>0 and <=1,50,00016,00,16714,956
>150,000 and <= 2,00,00010,67,30018,853
>2,00,000 and <=2,50,00010,24,31523,120
>2,50,000 and <= 3,50,00019,18,71457,075
>3,50,000 and <= 4,00,0008,06,68530,215
>4,00,000 and <= 4,50,0007,54,20232048
>4,50,000 and <= 5,00,0006,96,21033032
Total78,67,5932,09,299
Average incomeRs 2,66,027

The average income of those earning less than Rs 5 lakh is around Rs 2.66 lakh. These individuals form around two-thirds of the overall salaried class filing income tax returns.

How do things look for those earning more than Rs 10 lakh per year?

Table 5

Salary rangeNumber of returnsSum of Salary Income (in Rs crore)
>10,00,000 and <=15,00,0005,92,41871,464
>15,00,000 and <= 20,00,0002,07,14135,566
>20,00,000 and <= 25,00,0001,10,70024,708
>25,00,000 and <= 50,00,0001,24,47241,302
>50,00,000 and <= 1,00,00,00036,77525,032
>1,00,00,000 and <=5,00,00,00017,51530,661
>5,00,00,000 and <=10,00,00,0006554,375
>10,00,00,000 and <=25,00,00,0001562,158
>25,00,00,000 and <=50,00,00,00026809
>50,00,00,000 and <=100,00,00,0006412
Total10,89,8642,36,487
Average income21,69,876

The average income of those earning more than Rs 10 lakh per year comes to around Rs 21.7 lakh more and is significantly more than the overall average of Rs 5.37 lakh for the salaried class.

What do these tables tell us? That the average salaried Indian who files income tax returns doesn’t earn much. As mentioned earlier, around 91% of the salaried class has an average income of Rs 3.69 lakh. Close to two-thirds have an average income of Rs 2.66 lakh.

This basically means that the income of the average salaried Indian filing an income tax return is significantly lower than the overall average salaried income as well as overall average income. At least that is how things were for the assessment year 2012-2013.

A question worth asking here is what sort of a home can individual earning a salary of Rs 3.69 lakh per year, actually afford. An annual income of Rs 3.69 lakh translates into a monthly income of around Rs 30,755.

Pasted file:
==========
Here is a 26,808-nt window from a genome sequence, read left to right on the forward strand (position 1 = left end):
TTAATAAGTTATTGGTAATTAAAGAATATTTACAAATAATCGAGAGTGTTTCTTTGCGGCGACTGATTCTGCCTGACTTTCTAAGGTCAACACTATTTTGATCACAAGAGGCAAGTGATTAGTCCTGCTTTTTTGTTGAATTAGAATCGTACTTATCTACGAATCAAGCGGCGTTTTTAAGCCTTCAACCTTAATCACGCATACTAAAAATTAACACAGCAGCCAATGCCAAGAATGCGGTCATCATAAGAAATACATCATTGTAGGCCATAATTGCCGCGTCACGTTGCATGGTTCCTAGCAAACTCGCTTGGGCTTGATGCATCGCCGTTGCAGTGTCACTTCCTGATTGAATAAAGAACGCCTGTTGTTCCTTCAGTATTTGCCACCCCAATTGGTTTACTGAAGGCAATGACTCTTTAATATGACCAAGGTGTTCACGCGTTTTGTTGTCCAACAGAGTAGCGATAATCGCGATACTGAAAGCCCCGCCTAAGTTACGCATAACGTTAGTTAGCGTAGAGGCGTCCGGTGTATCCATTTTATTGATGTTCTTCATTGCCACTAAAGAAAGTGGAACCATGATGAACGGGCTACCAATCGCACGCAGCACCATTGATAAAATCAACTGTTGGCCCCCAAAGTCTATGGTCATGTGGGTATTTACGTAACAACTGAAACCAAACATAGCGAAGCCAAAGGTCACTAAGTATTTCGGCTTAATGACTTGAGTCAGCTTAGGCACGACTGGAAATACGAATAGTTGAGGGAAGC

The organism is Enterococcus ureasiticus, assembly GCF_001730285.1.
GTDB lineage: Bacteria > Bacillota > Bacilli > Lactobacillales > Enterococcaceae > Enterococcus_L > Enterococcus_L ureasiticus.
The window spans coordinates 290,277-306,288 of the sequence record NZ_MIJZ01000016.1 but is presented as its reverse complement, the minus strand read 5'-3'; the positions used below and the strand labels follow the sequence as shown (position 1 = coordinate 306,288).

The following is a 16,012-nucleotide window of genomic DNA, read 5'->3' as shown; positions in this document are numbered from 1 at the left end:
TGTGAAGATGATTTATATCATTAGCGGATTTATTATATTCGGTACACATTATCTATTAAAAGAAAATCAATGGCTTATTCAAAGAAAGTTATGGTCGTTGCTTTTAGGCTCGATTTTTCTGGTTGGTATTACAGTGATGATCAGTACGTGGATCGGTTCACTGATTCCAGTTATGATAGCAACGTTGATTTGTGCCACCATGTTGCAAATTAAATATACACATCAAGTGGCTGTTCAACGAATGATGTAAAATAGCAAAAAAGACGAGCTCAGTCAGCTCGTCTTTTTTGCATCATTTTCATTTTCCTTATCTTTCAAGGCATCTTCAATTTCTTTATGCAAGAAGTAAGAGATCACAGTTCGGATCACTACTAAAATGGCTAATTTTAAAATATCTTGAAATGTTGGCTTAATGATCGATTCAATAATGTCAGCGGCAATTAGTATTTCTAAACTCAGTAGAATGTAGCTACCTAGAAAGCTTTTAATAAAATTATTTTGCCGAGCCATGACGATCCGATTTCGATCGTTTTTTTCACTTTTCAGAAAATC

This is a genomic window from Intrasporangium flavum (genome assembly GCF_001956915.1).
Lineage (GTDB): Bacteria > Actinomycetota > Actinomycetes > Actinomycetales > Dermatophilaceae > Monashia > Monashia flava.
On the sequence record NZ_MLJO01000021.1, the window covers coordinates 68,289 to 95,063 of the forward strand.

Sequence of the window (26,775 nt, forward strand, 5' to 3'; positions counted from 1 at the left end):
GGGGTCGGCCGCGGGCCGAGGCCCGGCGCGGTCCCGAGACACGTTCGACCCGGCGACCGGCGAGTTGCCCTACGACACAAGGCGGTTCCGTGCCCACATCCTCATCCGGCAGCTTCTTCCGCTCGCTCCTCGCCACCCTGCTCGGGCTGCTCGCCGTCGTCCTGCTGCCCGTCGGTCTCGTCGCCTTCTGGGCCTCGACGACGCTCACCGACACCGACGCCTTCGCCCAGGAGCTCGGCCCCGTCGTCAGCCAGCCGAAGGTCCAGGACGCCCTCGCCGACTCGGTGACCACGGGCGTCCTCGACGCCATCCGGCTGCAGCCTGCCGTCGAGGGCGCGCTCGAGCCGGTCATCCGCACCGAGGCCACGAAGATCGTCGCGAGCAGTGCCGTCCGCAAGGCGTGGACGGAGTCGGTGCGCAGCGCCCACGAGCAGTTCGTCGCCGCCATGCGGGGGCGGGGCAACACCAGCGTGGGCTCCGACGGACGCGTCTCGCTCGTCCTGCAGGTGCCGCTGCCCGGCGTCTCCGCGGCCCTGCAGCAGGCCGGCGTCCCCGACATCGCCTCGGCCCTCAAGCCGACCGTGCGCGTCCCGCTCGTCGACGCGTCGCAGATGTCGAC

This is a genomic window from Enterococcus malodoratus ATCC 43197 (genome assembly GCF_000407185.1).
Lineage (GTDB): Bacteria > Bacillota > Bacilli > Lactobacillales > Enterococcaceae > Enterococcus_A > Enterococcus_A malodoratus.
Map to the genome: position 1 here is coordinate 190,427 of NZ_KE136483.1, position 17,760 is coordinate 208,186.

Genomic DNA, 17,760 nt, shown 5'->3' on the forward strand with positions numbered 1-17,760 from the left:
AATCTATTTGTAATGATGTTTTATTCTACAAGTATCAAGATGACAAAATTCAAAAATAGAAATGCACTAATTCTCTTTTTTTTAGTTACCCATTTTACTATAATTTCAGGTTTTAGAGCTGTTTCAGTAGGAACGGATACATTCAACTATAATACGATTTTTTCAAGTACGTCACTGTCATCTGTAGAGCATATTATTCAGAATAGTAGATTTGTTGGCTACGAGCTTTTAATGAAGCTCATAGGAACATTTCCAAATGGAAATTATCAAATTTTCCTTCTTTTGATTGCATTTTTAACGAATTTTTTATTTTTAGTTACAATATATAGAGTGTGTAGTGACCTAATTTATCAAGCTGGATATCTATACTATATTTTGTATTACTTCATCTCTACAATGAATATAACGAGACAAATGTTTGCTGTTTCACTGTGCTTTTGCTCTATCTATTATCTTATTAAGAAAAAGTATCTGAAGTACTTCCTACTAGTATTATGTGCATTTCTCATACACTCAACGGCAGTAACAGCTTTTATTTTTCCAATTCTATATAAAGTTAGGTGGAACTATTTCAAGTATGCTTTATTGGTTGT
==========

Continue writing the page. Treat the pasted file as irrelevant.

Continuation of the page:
What sort of a home loan would a bank give against this amount? Typically, a bank works with the assumption that 40% of the monthly income can go towards servicing an EMI and accordingly gives a loan.

In this case that amounts to around Rs 12,300. An EMI of Rs 12,300 at an interest rate of 10% and a tenure of 20 years, would service a home loan of Rs 12.75 lakh. Banks typically lend up to 80% of the official value of the property. This means an official value of property of around Rs 16 lakh (Rs 12.75 lakh divided by 80%). Please take into account the fact that I have used the word official because there is bound to be a black component as well.

What this number tells us is that most salaried class in 2011-2012, were not in a position to buy a home to live in, across large parts of the country. There is no reason to believe that things would have changed since then.

The point is that the demand for real estate is in the below Rs 20 lakh market price segment. But what is being built across large parts of the country is clearly above that price. As RBI governor Raghuram Rajan said in a recent speech: “I am also hopeful that prices adjust in a way that encourage people to buy.”

Let’s wait and see if Dr Rajan’s hope becomes a reality, any time soon.